Developing effective patient and public involvement (PPI) takes time and commitment, says People in Health West of England's Hildegard Dumper. This is part of a series of blogs, where key players in Bristol's health sector write about a health related subject of their choice. If you want to contribute, email email@example.com.
Two events in the last week have reminded me that the development of good public involvement takes time.
At a panel discussion on cities, health, people and leadership at the Festival of the Future City last week, Professor David Evans pointed out that NIHR INVOLVE is now 20 years old. INVOLVE was set up by the National Institute for Health Research (NIHR) to support public involvement in the NHS, public health and social care research. It is now well established as the key body to drive forward and support good practice in public involvement in research, providing the benchmark for other areas of health and social care. In the context of an NHS that has gone through several major structural changes in the past few years, this consistency is a major achievement.
I was reminded again how the development of a truly patient and people led health service takes time at the People in Health West of England Awayday this week. During an exercise reflecting on our achievements over the past year, we realised that the idea for a joint PPI initiative was first mooted in 2008, seven years ago. This evolved first into People & Research West of England, before being re-launched as People in Health West of England (PHWE) in 2014. Throughout this time the network has been chaired by Nicky Williams, Deputy Director of Research, North Bristol NHS Trust. Nicky is now leaving us to take on the post of National Director of Support & Delivery for Health And Social Care Research for Wales.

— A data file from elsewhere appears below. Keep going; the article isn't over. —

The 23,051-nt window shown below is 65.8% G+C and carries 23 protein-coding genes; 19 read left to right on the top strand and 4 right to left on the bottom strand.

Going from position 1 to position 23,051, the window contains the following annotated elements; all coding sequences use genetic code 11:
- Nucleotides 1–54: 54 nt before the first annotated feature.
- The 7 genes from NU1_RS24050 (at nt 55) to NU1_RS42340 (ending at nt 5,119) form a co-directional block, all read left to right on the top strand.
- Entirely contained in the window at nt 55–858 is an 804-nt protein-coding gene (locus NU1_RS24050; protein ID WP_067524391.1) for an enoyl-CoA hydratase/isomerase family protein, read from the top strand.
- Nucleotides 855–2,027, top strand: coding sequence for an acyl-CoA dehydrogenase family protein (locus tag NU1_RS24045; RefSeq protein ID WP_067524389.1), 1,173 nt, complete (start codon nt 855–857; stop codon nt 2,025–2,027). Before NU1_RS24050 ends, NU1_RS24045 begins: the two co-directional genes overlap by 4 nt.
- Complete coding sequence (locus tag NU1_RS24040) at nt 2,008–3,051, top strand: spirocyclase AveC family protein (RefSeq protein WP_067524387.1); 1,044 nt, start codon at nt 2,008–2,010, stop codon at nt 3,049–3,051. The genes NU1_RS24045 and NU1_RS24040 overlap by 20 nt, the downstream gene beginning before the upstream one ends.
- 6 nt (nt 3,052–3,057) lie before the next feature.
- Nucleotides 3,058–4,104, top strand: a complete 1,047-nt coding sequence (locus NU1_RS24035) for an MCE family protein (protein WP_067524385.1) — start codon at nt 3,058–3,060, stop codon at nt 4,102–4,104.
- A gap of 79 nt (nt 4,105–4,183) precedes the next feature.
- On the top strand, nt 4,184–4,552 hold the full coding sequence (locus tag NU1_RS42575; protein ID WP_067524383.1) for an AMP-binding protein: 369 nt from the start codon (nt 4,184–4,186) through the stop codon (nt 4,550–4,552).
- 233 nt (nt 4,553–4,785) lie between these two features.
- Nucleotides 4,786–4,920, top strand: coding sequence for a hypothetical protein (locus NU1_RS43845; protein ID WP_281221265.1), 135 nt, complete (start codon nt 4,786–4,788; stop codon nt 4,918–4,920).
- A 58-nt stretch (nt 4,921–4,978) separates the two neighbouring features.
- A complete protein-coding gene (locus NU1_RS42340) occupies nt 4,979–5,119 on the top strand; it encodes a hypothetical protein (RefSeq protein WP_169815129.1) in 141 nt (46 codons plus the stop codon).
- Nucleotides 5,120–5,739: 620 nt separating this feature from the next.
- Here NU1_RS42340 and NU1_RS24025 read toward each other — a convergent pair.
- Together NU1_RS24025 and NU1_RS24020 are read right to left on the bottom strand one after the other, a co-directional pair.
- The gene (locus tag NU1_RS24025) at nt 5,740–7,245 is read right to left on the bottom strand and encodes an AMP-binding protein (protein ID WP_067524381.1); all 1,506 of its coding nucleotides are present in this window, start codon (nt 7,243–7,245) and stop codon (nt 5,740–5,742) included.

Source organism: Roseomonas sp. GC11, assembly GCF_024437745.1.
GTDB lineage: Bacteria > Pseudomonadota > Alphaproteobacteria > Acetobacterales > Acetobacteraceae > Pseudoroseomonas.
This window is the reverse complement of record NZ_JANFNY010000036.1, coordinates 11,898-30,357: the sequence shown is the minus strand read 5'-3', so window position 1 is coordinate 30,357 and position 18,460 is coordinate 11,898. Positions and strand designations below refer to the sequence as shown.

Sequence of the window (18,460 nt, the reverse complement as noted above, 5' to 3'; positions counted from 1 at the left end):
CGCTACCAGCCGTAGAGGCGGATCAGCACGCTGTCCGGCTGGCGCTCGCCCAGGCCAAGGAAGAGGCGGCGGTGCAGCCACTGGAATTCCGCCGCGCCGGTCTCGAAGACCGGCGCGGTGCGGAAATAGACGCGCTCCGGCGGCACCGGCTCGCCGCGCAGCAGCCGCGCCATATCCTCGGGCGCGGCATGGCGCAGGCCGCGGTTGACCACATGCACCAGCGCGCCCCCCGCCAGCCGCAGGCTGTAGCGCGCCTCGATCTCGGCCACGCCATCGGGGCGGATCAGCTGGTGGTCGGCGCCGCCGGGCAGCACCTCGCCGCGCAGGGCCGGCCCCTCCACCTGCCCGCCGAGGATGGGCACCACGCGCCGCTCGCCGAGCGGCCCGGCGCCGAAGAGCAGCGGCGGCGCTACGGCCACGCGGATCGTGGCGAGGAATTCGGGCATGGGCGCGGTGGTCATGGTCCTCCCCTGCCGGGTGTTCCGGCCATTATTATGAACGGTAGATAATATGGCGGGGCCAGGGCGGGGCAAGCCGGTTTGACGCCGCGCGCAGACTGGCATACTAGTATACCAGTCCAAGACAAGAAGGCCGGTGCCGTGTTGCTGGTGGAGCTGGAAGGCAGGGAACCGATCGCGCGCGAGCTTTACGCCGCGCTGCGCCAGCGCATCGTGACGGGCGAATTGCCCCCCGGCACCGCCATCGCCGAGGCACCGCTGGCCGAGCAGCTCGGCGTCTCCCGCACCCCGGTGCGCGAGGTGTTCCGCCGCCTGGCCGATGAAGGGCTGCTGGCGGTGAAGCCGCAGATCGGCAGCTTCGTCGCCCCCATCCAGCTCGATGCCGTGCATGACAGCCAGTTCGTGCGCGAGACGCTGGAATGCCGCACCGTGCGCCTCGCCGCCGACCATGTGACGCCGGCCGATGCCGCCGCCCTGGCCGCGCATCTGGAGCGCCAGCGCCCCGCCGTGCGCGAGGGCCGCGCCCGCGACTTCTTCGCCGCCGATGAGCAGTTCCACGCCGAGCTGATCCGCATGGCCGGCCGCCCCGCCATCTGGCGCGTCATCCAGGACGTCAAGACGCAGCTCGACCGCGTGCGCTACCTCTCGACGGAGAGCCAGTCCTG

Nicky told me: “It has been a pleasure to co-chair the strategy group with Cathy Rice over the last few years and I look forward to hearing all about the work of PHWE in the future. I’m really proud of how PHWE has grown from the little seed of an idea that we first discussed in 2008 – a real credit to the commitment of the public contributors and staff involved.”